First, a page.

Etymology tells us that English “do” possess a primordial signification of placement – “to do” is to-set-in-place. This place, the space of this place, cannot exist prior to the setting or else an absolute determinism would reign and the flame of possibility would be extinguished. Instead, what is set, its setting, and the place where something is set are simultaneous: hence, to-set-in-place. Thus, doing, any doing, eternally returns us to the metaphysical question par excellence, “how does something come from nothing?”, to which our discovery of simultaneity should be replied. The void of nothing is indissolubly there together with every something in all doing;each new doing both obliterates what was prior and refounds it; time is mistaken for a linearity when it is a repetition. Eternal Return, as Bataille rightly defines it, is the terrible freedom of each and every moment, the name of their singularity.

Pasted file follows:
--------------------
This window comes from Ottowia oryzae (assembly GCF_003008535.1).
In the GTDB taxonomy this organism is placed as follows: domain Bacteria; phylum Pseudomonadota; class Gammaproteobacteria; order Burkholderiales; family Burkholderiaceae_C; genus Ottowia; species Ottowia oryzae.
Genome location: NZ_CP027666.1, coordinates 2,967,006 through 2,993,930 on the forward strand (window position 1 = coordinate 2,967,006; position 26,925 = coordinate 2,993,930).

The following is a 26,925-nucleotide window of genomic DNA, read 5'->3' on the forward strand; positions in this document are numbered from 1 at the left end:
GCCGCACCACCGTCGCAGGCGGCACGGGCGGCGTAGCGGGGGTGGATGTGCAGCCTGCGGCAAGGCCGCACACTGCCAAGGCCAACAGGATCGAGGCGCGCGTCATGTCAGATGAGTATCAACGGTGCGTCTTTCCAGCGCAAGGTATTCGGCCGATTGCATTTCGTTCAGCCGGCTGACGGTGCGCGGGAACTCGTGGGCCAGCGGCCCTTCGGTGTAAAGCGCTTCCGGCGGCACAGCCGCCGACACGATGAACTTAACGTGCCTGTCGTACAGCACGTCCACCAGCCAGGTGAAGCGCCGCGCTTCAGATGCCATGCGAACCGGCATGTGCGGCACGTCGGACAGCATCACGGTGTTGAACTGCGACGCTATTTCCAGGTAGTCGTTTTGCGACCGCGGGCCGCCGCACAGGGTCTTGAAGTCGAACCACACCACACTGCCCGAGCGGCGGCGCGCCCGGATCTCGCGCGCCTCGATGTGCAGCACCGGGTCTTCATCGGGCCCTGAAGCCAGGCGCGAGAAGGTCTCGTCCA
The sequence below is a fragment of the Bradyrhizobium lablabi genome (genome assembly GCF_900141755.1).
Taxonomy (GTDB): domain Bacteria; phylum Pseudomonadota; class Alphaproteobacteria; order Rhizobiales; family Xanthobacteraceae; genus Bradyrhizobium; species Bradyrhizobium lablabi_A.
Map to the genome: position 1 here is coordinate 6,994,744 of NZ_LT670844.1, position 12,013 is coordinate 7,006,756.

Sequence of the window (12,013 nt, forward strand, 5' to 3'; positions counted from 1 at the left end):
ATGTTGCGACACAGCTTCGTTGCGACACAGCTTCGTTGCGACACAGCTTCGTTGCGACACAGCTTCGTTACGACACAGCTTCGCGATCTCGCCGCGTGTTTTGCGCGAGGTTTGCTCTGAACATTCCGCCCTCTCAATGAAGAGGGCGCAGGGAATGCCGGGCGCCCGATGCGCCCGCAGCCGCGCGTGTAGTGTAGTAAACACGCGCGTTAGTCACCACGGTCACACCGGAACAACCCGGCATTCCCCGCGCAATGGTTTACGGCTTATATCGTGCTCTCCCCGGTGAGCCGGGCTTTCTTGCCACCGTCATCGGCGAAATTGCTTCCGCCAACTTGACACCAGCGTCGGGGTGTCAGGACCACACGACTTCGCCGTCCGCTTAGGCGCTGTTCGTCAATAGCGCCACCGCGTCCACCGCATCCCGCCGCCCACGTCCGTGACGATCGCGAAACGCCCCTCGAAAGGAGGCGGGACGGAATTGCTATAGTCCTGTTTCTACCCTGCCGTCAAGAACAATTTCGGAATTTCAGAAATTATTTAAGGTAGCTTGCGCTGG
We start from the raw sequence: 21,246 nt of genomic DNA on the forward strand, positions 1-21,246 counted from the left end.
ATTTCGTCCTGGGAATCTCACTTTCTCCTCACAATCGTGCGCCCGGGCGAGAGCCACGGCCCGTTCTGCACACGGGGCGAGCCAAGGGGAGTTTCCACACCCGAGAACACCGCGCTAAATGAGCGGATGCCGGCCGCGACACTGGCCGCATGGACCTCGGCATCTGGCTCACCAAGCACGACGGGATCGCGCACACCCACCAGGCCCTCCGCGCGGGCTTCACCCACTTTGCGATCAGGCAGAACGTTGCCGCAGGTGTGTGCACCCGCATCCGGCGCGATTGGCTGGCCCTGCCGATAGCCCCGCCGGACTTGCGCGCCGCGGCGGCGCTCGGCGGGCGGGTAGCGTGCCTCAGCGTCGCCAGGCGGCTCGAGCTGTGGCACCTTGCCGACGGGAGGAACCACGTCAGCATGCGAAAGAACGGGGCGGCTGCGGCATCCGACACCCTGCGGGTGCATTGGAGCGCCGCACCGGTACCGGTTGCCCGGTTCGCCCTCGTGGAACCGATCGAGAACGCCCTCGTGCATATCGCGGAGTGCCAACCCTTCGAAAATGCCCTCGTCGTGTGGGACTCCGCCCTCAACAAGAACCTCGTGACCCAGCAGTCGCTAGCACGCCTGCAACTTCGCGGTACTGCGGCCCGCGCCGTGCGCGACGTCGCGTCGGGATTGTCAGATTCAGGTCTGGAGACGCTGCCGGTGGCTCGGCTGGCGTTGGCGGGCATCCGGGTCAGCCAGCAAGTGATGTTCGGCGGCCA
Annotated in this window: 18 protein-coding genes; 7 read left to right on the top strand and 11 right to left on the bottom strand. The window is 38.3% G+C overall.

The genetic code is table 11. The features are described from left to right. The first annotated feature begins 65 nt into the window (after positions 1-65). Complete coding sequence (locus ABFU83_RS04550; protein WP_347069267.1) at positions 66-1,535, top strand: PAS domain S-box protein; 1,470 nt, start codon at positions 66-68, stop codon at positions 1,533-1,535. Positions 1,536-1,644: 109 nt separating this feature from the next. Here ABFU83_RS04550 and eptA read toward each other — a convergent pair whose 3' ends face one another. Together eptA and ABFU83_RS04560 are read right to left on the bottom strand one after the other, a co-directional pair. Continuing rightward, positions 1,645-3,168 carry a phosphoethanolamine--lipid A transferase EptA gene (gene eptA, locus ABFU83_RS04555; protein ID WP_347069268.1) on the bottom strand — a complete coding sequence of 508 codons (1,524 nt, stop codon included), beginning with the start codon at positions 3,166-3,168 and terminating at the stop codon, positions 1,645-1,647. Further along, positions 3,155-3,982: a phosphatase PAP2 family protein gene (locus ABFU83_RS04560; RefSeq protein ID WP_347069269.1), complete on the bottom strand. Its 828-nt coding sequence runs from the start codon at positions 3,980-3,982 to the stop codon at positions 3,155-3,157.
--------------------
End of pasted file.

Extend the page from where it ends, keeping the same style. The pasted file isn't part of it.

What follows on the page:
~ by Benoît on April 4, 2010.

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